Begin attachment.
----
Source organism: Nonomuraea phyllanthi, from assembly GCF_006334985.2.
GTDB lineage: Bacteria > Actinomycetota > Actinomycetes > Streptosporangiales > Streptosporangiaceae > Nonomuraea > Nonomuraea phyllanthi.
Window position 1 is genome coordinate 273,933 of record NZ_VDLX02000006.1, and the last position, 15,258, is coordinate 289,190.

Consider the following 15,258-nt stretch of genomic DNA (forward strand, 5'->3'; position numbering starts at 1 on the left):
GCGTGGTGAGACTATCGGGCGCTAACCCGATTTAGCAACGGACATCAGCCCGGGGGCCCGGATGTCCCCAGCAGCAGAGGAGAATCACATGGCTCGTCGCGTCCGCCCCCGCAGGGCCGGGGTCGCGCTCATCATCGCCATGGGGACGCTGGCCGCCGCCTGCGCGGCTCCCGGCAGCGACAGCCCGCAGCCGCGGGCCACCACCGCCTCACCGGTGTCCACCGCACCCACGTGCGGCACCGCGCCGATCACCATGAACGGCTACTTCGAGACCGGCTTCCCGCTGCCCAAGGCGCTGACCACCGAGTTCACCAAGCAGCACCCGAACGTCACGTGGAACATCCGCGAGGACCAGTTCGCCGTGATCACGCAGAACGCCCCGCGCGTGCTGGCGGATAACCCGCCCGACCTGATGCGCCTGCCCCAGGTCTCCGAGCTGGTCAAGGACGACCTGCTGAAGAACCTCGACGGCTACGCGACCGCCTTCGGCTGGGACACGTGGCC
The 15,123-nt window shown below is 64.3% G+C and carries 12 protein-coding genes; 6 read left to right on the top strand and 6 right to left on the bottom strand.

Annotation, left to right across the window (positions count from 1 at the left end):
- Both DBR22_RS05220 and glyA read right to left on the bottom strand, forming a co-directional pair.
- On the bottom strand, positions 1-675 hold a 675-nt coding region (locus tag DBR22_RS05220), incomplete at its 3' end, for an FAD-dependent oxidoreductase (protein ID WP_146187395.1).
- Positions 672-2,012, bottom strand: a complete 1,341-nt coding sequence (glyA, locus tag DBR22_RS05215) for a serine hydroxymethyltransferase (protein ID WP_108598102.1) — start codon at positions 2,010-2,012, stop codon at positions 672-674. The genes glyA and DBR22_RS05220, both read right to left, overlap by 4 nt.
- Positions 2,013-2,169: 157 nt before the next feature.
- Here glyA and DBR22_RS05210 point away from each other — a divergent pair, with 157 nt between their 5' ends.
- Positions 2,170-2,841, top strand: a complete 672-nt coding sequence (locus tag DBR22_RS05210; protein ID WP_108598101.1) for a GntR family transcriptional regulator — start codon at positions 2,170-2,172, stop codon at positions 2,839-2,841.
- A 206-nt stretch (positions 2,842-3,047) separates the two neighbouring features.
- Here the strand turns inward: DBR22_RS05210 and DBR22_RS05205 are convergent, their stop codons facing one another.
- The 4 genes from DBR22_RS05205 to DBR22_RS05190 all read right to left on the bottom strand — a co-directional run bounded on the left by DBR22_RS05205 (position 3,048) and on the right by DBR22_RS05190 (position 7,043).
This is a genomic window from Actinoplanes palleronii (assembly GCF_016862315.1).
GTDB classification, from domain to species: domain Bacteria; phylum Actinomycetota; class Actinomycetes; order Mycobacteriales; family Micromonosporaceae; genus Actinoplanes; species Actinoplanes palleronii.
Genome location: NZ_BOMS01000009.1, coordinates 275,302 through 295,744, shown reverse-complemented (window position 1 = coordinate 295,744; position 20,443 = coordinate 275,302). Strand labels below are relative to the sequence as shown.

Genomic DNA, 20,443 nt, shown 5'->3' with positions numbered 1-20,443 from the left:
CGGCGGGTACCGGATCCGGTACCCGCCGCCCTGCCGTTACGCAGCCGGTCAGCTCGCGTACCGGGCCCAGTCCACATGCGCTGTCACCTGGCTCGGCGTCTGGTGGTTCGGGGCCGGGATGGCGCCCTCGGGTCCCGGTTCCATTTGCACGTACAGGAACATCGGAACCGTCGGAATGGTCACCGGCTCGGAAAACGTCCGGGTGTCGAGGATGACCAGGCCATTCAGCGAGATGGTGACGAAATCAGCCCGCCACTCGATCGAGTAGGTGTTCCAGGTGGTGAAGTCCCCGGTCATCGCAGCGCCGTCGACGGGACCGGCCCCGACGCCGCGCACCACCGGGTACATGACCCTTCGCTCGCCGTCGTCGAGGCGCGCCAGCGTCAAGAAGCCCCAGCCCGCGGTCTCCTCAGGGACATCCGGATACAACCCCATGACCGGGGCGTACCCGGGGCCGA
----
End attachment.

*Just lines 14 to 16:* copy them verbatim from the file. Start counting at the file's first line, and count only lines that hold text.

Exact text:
- A 206-nt stretch (positions 2,842-3,047) separates the two neighbouring features.
- Here the strand turns inward: DBR22_RS05210 and DBR22_RS05205 are convergent, their stop codons facing one another.
- The 4 genes from DBR22_RS05205 to DBR22_RS05190 all read right to left on the bottom strand — a co-directional run bounded on the left by DBR22_RS05205 (position 3,048) and on the right by DBR22_RS05190 (position 7,043).